David Steven Jacoby

Fracking Fever in Colombia

Fracking Potential in Colombia Blog Picture

In Colombia, shale potential is mainly present in three of its 23 basins: the Middle Magdalena Valley (MMVB), Llanos, and Catatumbo basins, amounting to a total shale gas reserve of 55 tcf. Potential shale formations are also believed to exist in the Caguan-Putamayo, Cesar-Rancheria, and Eastern Cordillera basin. So far, shale exploration has been predominantly focused on the MMVB region. The primary source rock in the MMVB is the high quality La Luna formation, which can be compared to those of the Eagle Ford shale formation in the US. This region is estimated to have 18 tcf TRR shale gas, roughly a quarter of that being wet gas. In addition, it contains significant oil deposits estimated at 4.8b bbl.

Colombia jumped onto the fracking bandwagon after its Mining and Energy Ministry gave the green signal to this practice in 2014. The government established a regulatory framework, so as to minimise the risks associated with fracking. In the latest round of oil and gas concession auctions carried out by the Colombian government, 19 of the 98 bids went to fracking sites, where foreign and national investors are now attempting to exploit the deposits of shale oil and gas. Shell, Ecopetrol (Colombia’s state-run oil company), Exxon Mobil, and Nexen Petroleum are a few who have purchased the rights to develop these sights. In this regard, the government specified that the bidders for unconventional blocks must have financial standing of at least $200m (compared with $6m required for onshore conventional blocks). This reflects the high costs of shale exploration in entering Colombian market and suggests that smaller players would need to join bigger companies if they intend to ride high on the wave of shale boom.

The government had initially hoped that commercial production of shale oil and gas could begin sometime in 2015. However, the drop in crude oil prices proved to be a dampener in Colombia’s hopes of developing shale deposits as a way of countering depleting conventional oil reserves. Global drillers including Exxon Mobil are deferring shale exploration plans as crude oil price plummeted. Colombian drillers including Ecopetrol and Pacific Rubiales Energy lowered exploration spending in 2015 as they focused mainly on production. Ecopetrol’s budget for unconventional reserves was $40m this year, compared with $240m in 2014. Royal Dutch Shell and ConocoPhillips have also deferred shale exploration spending in Colombia.

Despite Colombia’s competitive environment, exploration has until recently mainly focused on conventional methods. Concerned with dwindling natural gas reserves (currently 7 tcf of proved reserves) from existing conventional fields and the prospect of becoming a net importer within a few years, Agencia Nacional de Hidrocarburos (ANH), the state regulatory body on hydrocarbons, has introduced several policies in recent years to encourage shale drilling. For example, they introduced a 40% discount on royalties to make the exploration and production of unconventional resources even more attractive. In addition, natural gas producers in Colombia now have the right to export without prior Government approval, as long as total gas reserves meet at least eight years of domestic demand.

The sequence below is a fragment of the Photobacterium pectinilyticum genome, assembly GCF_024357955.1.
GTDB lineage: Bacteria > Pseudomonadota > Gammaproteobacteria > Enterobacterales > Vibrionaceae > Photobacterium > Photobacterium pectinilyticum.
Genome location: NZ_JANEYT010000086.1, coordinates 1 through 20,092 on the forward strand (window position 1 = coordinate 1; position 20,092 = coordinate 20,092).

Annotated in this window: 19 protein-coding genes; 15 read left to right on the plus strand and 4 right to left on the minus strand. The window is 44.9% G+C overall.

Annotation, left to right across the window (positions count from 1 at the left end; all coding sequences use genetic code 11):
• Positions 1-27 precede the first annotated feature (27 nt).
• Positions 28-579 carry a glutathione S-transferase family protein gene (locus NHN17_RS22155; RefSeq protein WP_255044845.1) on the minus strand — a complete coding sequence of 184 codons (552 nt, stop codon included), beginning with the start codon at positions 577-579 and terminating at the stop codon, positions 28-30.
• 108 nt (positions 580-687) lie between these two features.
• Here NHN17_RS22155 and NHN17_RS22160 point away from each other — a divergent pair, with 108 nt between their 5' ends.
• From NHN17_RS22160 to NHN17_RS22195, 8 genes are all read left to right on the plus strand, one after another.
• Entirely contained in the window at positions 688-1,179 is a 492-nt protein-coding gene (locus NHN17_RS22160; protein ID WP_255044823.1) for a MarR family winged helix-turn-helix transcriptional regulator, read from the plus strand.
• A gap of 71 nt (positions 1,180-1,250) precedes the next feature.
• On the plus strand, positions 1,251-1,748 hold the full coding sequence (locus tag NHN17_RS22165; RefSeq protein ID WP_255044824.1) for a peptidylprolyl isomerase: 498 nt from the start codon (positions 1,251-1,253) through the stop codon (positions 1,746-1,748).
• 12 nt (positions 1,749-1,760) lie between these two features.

ANH conducted Colombia’s first shale block auction in 2012. It had high hopes for the second unconventional auction through Ronda Colombia 2014. However, shale plays auctions raised only about $1.4b, significantly less than the $2.6b expected originally. Despite this, Ecopetrol continues to control the majority of the market, managing about one third of the oil and gas licenses in Colombia. Shale exploration has become a critical component of Ecopetrol’s business plan, and the company plans to drill for unconventional hydrocarbons this year in the Middle Magdalena and Catatumbo areas, including nine stratigraphic wells, three exploratory wells and three productivity and study pilots.

As its current reserves will only last for about six years, the commercialization of Colombia’s proven shale reserve is essential to the country future energy prospects. However, commercial success will depend on the cost of exploitation. Fracking is a relatively expensive proposition if it is done correctly, due to quality, environmental, and efficiency concerns, which is why the major firms like Halliburton, Schlumberger and Baker Hughes are well-positioned to execute it. Choice of drilling equipment, stimulation technologies, and well spacing will determine the productivity of a field. Reservoir response should be carefully monitored over the life of a project to make necessary adjustments to the operational model. The drop in oil prices put on hold the beginning of shale exploration that was planned for the start of this year.  Fracking at $45-50/barrel makes it extremely difficult for smaller, independent and/or local E&P companies to get started. Shell and Exxon’s have already delayed the shale drilling decision due to current price level.

The companies getting into shale gas production in Colombia today will need to streamline their procurement costs and invest in productivity, technological, and operational excellence. Operational efficiency, a skilled workforce, effectiveness in supply chain management and monitoring of costs will be critical.

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